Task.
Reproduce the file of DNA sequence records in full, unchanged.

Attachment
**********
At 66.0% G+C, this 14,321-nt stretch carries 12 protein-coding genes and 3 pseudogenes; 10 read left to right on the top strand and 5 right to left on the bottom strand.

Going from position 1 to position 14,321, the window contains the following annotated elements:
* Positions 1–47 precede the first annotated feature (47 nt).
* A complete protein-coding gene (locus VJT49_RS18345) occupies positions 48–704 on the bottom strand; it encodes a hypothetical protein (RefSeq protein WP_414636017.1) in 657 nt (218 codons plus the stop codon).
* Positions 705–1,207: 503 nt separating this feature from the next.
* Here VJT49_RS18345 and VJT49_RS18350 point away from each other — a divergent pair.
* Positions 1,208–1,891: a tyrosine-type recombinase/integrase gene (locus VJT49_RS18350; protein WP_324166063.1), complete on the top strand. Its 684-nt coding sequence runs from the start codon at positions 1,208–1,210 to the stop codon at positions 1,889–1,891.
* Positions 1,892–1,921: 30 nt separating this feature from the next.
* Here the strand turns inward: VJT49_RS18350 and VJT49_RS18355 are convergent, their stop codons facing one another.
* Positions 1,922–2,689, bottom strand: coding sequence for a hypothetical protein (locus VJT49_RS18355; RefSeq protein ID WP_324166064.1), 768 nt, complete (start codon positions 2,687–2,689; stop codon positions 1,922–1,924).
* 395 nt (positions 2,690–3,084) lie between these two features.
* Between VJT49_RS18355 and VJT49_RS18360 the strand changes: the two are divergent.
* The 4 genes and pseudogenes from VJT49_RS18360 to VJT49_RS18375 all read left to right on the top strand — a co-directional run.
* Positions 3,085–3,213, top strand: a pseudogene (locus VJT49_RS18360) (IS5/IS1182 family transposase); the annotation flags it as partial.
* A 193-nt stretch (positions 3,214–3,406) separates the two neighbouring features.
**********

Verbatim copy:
At 66.0% G+C, this 14,321-nt stretch carries 12 protein-coding genes and 3 pseudogenes; 10 read left to right on the top strand and 5 right to left on the bottom strand.

Going from position 1 to position 14,321, the window contains the following annotated elements:
* Positions 1–47 precede the first annotated feature (47 nt).
* A complete protein-coding gene (locus VJT49_RS18345) occupies positions 48–704 on the bottom strand; it encodes a hypothetical protein (RefSeq protein WP_414636017.1) in 657 nt (218 codons plus the stop codon).
* Positions 705–1,207: 503 nt separating this feature from the next.
* Here VJT49_RS18345 and VJT49_RS18350 point away from each other — a divergent pair.
* Positions 1,208–1,891: a tyrosine-type recombinase/integrase gene (locus VJT49_RS18350; protein WP_324166063.1), complete on the top strand. Its 684-nt coding sequence runs from the start codon at positions 1,208–1,210 to the stop codon at positions 1,889–1,891.
* Positions 1,892–1,921: 30 nt separating this feature from the next.
* Here the strand turns inward: VJT49_RS18350 and VJT49_RS18355 are convergent, their stop codons facing one another.
* Positions 1,922–2,689, bottom strand: coding sequence for a hypothetical protein (locus VJT49_RS18355; RefSeq protein ID WP_324166064.1), 768 nt, complete (start codon positions 2,687–2,689; stop codon positions 1,922–1,924).
* 395 nt (positions 2,690–3,084) lie between these two features.
* Between VJT49_RS18355 and VJT49_RS18360 the strand changes: the two are divergent.
* The 4 genes and pseudogenes from VJT49_RS18360 to VJT49_RS18375 all read left to right on the top strand — a co-directional run.
* Positions 3,085–3,213, top strand: a pseudogene (locus VJT49_RS18360) (IS5/IS1182 family transposase); the annotation flags it as partial.
* A 193-nt stretch (positions 3,214–3,406) separates the two neighbouring features.